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Facts on Late-Term Abortion

author image Meg Brannagan
Meg Brannagan has worked as a registered nurse for more than 10 years, specializing in women's and children's health. She holds a bachelor's degree in nursing from the University of Nebraska Medical Center.
Facts on Late-Term Abortion
A married couple get bad news from their OB/GYN. Photo Credit KatarzynaBialasiewicz/iStock/Getty Images

Pregnancy, whether intentional or otherwise, requires a woman to make a decision about the outcome for herself and her child. Approximately two percent of women between the ages of 15 and 44 years have an abortion in the United States, resulting in termination of almost 25 percent of pregnancies. While most abortions are performed within the first trimester, late-term abortions are also done in some circumstances. Choosing a late-term abortion requires knowledge of the facts surrounding this procedure.


A late-term abortion is the termination of a pregnancy between 14 and 24 weeks. Late-term abortions before 20 weeks are typically performed as an outpatient procedure known as dilatation and evacuation. Dilatation involves dilating the cervix, which may be done with medication to soften the tissue before removal of the fetus. Abortions performed after 20 weeks may involve the injection of medication into the amniotic fluid surrounding the baby, in order to cause a stillbirth.


According to the Guttmacher Institute, 88 percent of abortions occur within the first 12 weeks of pregnancy, with only 1.5 percent occurring after 21 weeks' gestation. In the United States, 67 percent of abortion service providers perform abortions after 13 weeks, in the second trimester. Eight percent of these providers provide abortions at 24 weeks. The possibility of a woman's death associated with abortion increases with the length of gestation. The risk of the mother's death for an abortion at between 16 and 20 weeks' gestation is one in 29,000, while the risk increases to one in 11,000 for abortions after 21 weeks.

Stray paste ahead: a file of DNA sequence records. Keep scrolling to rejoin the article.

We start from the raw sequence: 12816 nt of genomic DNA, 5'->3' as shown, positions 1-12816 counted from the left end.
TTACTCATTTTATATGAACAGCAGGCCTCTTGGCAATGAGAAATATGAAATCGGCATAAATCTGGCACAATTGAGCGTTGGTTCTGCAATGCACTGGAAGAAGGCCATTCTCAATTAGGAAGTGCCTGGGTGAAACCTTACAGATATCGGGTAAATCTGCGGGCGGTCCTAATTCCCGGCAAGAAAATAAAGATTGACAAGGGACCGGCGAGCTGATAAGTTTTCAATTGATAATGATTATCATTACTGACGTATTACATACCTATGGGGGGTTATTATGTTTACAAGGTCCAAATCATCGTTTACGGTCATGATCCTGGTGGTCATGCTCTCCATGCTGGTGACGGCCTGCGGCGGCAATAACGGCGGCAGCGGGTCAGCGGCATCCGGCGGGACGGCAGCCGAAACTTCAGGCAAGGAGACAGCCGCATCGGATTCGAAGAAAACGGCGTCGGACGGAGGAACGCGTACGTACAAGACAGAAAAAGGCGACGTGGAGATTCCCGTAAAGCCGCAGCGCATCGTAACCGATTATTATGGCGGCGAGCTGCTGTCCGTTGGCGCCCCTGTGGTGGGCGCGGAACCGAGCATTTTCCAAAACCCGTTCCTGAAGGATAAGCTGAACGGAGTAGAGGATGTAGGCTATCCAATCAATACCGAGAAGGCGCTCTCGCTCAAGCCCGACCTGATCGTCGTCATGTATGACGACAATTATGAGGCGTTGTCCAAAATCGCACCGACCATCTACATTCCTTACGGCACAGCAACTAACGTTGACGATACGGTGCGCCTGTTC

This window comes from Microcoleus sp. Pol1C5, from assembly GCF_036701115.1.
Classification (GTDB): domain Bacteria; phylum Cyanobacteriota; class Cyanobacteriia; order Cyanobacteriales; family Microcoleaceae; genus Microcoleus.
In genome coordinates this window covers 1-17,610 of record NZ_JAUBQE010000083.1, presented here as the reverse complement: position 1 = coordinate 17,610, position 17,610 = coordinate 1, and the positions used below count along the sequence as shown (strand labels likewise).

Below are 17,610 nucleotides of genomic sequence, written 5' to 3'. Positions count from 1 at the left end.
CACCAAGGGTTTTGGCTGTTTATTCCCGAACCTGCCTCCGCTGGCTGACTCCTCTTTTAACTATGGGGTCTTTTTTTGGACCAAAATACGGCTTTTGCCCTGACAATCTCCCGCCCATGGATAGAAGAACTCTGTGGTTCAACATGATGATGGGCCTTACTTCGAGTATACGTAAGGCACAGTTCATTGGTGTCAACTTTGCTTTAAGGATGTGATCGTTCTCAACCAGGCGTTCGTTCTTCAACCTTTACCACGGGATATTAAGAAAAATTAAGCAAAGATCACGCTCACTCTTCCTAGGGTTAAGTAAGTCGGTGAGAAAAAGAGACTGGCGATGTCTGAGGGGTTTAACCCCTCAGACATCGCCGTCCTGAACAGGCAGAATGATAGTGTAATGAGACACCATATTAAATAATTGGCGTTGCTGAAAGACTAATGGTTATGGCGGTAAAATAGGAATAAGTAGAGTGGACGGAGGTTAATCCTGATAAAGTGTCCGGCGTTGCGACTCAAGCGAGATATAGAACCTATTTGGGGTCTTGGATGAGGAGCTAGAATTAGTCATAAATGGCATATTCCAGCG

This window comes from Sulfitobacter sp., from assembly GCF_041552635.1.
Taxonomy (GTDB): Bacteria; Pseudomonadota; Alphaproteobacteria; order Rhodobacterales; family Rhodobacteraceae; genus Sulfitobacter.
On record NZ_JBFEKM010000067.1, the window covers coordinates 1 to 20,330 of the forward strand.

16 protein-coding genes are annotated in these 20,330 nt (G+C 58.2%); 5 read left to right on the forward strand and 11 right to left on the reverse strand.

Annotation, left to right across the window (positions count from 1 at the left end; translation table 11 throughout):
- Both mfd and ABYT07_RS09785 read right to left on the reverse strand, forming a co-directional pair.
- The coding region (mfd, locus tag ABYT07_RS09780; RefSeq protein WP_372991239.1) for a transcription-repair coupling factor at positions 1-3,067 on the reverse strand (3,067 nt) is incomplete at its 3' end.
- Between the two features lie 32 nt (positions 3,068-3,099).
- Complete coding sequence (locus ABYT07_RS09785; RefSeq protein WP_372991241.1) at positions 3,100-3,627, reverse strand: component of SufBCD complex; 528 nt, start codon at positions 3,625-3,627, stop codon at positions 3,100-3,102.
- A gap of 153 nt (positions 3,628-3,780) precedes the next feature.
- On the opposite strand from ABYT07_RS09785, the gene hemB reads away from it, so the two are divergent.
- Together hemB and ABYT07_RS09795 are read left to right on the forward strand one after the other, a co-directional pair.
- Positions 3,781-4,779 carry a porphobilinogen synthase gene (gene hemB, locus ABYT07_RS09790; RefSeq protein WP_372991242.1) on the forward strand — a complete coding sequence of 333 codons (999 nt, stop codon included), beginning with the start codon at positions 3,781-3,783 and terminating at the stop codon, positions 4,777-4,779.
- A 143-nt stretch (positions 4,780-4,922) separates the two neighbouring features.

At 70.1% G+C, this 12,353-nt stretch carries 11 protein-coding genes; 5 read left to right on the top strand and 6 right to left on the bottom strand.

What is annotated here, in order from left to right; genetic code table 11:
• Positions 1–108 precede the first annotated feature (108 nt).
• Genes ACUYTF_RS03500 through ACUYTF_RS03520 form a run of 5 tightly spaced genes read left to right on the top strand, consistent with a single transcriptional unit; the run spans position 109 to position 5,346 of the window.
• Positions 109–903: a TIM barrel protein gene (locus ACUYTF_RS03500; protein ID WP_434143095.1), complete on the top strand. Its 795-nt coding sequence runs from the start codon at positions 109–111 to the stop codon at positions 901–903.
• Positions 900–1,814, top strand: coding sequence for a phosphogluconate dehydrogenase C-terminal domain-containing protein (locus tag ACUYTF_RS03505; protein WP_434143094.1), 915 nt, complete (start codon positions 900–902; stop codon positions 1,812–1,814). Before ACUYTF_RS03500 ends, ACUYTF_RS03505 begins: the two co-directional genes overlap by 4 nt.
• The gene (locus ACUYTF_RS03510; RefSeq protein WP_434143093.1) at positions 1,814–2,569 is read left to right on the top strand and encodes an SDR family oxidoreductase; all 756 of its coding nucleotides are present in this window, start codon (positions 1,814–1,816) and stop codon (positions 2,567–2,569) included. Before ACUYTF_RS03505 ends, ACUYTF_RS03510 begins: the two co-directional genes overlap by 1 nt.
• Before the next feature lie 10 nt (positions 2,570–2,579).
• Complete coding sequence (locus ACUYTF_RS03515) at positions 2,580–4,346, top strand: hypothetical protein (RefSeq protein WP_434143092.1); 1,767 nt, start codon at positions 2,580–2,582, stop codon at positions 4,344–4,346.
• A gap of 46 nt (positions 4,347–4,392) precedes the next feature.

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Women have late-term abortions for various reasons. Some women, after having an ultrasound or genetic testing in the middle of the pregnancy, find out that the baby will be born with serious physical defects or a life-threatening illness. In other situations, the health of a mother may deteriorate during a pregnancy, and giving birth would cause serious harm or the likelihood of death for a mother.


Viability refers to how capable a baby is of sustaining life. Babies develop vital organs at certain points of time during gestation, and birth before this development typically prevents life outside the womb. For babies born prematurely, the threshold of life—that is, the age when a child is developed enough to live on her own—occurs at approximately 23 weeks' gestation. Babies born before this age have little chance of survival; even with the best medical care.


Late-term abortions are against the law in many states, but legal considerations vary throughout the country. Twenty-four states forbid abortions after the age of viability, and five states prohibit the practice in the third trimester. There are some exceptions to these rules, and some states will allow a late-term abortion if the health of the mother is in danger, or to save the life of the mother.

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